Stuff Michael Meeks is doing

This is my (in)activity log. You might like to visit Collabora Productivity a subsidiary of Collabora focusing on LibreOffice support and services for whom I work. Also if you have the time to read this sort of stuff you could enlighten yourself by going to Unraveling Wittgenstein's net or if you are feeling objectionable perhaps here. Failing that, there are all manner of interesting things to read on the LibreOffice Planet news feed.

Older items: 2021: ( J F M A M J J A S O N D ), 2019, 2019, 2018, 2017, 2016, 2015, 2014, 2013, 2012, 2011, 2010, 2009, 2009, 2008, 2007, 2006, 2005, 2004, 2003, 2002, 2001, 2000, 1999, legacy html

LibreOffice progress to 4.2.0

Today we release LibreOffice 4.2.0, packed with a load of new features for people to enjoy - you can read and enjoy all the great news about the user visible features from so many heroic contributors, but there are of course also some contributors whose work is primarily behind the scenes, in places that are not so easy to see - but is still vitally important to the project. It can be hard to extract those from the over twelve thousand commits since LibreOffice 4.1 was branched, so let me expand:

User Interface Dialog / Layout

The UI migration to Glade layout based XML files continues apace with contributions from many individuals, we managed to convert another 280 dialogs in this release, getting us around 70% of the way there. Many thanks to: Caolán McNamara (Red Hat), Manal Alhassoun (KACST), Olivier Hallot (EDX), Faisal M. Al-Otaibi (KACST), Laurent Balland-Poirier, Efe Gürkan Yalaman, Krisztian Pinter, Jan Holesovsky (Collabora), Andras Timar (Collabora), Cao Cuong Ngo, Gergo Mocsi, Katarina Behrens, Abdulmajeed Ahmed (KACST), and Alia Almusaireae (KACST). Thanks also to our translators who helped in the migration of strings.

Graph of progress in UI layout conversion

If you'd like to get involved in driving this to 100%, checkout Caolan's howto and updates.

Build improvements

We've improved a lot this cycle in terms of buildability, and ease of comprehension - important for new contributors.

Much improved compile/run cycle

Six months ago we reported the great news of a pure gnumake build which is faster and sweeter. To compound the goodness for 4.2 we worked hard to ensure that you can compile and then just run LibreOffice without a slow install phase directly after compiling. We build a live, run-able image into instdir/, so:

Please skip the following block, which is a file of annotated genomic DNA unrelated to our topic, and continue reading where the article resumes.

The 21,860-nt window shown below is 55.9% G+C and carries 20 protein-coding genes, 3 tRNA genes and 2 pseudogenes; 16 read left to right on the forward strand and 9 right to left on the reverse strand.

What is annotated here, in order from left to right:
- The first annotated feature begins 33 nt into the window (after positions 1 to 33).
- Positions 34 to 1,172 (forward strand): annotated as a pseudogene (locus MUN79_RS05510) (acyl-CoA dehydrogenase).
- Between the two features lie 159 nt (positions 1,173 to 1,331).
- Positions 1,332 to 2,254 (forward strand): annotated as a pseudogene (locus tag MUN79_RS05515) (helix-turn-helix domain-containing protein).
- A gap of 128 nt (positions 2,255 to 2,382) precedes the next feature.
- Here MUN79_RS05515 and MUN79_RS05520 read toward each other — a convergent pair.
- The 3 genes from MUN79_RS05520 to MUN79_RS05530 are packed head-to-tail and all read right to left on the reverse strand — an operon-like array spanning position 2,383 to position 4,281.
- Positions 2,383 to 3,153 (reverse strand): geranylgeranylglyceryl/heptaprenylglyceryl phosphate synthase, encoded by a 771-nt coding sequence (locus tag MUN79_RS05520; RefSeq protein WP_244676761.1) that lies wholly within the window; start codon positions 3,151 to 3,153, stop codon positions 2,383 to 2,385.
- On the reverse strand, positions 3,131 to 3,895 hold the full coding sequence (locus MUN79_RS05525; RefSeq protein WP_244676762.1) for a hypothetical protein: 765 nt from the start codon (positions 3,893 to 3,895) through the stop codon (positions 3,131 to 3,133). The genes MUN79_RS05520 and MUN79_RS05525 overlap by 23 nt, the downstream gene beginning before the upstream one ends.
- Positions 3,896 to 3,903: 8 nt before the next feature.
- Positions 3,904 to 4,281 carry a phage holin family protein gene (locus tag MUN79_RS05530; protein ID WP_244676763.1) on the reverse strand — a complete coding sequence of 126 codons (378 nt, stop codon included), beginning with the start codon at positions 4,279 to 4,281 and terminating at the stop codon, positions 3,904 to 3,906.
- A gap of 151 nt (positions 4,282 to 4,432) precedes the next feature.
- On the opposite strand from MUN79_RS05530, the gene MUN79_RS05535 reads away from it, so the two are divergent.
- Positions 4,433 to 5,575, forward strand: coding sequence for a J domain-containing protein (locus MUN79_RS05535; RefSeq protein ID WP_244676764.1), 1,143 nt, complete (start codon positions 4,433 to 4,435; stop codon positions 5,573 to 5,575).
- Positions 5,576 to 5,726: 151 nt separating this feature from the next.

cd instdir/program
./soffice -writer
Is enough to get a fully working suite on Windows, Mac or Linux. That avoids a ton of perl, cleans up a lot of scp2/ and includes removing a chunk of install-time setup. Thanks to Michael Stahl (Red Hat), David Tardon (Red Hat), Matus Kukan(Collabora) and Marcos Paulo de Souza. It's always fun to see partners exchanging runnable Windows installs as an

As an added bonus we also removed some vile platform specific sub-directories from the build infrastructure things like all over the place; if people want to build multiple platforms from the same source they can run configure from a separate directory. Thanks to Michael Stahl (Red Hat), and Tor Lillqvist (Collabora).

Individual localisation builds

Building the large number of localisations that go with LibreOffice - we support 100+ languages out of the box creates quite a compile-time load. Thanks to Bjoern Michaelsen (Canonical) - we can now compile localisation separately from the main package. This helps Linux packagers in multiple ways. The split lowers the requirements for disk space on the build machine (which can be over 25 GB for a release build), which is helpful for porting to more constrained architectures. Builds and respins are faster. With the in-place runnable LibreOffice build into instdir we can also avoid using crufty scp2/ macros interpreted by perl to package these directly. The change also makes it easier to re-spin security fixes without re-building hundreds of unchanged localizations, we look forward to Linux distributions picking this up to ease their packaging and maintenance burden.

Autodoc is dead, long live Doxygen

For many years, horrible hacked version of ... now thanks to Michael Stahl (Red Hat)'s great work doxygen has been taught about LibreOffice's UNO IDL and we've rid ourselves of the cosv, udm and autodoc top level modules - good riddance to 57k lines of code. Thanks also to those who helped to improve, cleanup and 'doxygenize' code comments in 4.2 Julien Nabet, Miklos Vajna (Collabora), Christian Lohmaier (TDF), Thorsten Behrens (SUSE), Stephan Bergmann (Red Hat), Zolnai Tamas (Collabora). You can read our generated documentation for: public API and internal API here.

Code quality work

There has been a lot of work on code quality and improving the maintainability and cleanliness of the code. Another 80 or so commits to fix cppcheck errors thanks to Julien Nabet, the daily rumble of building without any compile warnings with -Werror -Wall -Wextra on each platform with thanks primarily to Tor Lillqvist (Collabora) and Caolán McNamara (Red Hat).